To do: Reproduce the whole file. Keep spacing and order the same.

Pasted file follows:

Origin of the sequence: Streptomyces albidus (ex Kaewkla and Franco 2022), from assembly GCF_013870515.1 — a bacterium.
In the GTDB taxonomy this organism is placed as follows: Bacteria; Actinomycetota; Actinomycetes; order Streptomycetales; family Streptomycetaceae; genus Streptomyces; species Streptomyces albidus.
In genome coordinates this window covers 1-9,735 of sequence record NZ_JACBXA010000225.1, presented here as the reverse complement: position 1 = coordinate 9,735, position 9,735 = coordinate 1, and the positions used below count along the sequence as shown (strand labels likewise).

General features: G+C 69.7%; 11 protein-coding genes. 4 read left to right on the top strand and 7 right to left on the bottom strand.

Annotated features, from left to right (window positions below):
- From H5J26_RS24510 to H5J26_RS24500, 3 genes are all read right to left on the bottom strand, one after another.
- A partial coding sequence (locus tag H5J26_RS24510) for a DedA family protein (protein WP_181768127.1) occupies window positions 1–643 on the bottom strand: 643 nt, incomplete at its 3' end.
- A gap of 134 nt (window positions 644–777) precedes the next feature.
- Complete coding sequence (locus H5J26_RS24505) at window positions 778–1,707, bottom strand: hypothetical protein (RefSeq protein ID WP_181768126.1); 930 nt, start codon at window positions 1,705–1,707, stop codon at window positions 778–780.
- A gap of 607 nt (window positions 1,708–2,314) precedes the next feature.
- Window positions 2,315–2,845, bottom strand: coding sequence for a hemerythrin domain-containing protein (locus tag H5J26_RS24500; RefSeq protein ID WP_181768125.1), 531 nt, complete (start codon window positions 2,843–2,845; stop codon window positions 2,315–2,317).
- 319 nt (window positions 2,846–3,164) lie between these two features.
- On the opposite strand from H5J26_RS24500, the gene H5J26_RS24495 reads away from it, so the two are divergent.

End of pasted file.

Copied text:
Origin of the sequence: Streptomyces albidus (ex Kaewkla and Franco 2022), from assembly GCF_013870515.1 — a bacterium.
In the GTDB taxonomy this organism is placed as follows: Bacteria; Actinomycetota; Actinomycetes; order Streptomycetales; family Streptomycetaceae; genus Streptomyces; species Streptomyces albidus.
In genome coordinates this window covers 1-9,735 of sequence record NZ_JACBXA010000225.1, presented here as the reverse complement: position 1 = coordinate 9,735, position 9,735 = coordinate 1, and the positions used below count along the sequence as shown (strand labels likewise).

General features: G+C 69.7%; 11 protein-coding genes. 4 read left to right on the top strand and 7 right to left on the bottom strand.

Annotated features, from left to right (window positions below):
- From H5J26_RS24510 to H5J26_RS24500, 3 genes are all read right to left on the bottom strand, one after another.
- A partial coding sequence (locus tag H5J26_RS24510) for a DedA family protein (protein WP_181768127.1) occupies window positions 1–643 on the bottom strand: 643 nt, incomplete at its 3' end.
- A gap of 134 nt (window positions 644–777) precedes the next feature.
- Complete coding sequence (locus H5J26_RS24505) at window positions 778–1,707, bottom strand: hypothetical protein (RefSeq protein ID WP_181768126.1); 930 nt, start codon at window positions 1,705–1,707, stop codon at window positions 778–780.
- A gap of 607 nt (window positions 1,708–2,314) precedes the next feature.
- Window positions 2,315–2,845, bottom strand: coding sequence for a hemerythrin domain-containing protein (locus tag H5J26_RS24500; RefSeq protein ID WP_181768125.1), 531 nt, complete (start codon window positions 2,843–2,845; stop codon window positions 2,315–2,317).
- 319 nt (window positions 2,846–3,164) lie between these two features.
- On the opposite strand from H5J26_RS24500, the gene H5J26_RS24495 reads away from it, so the two are divergent.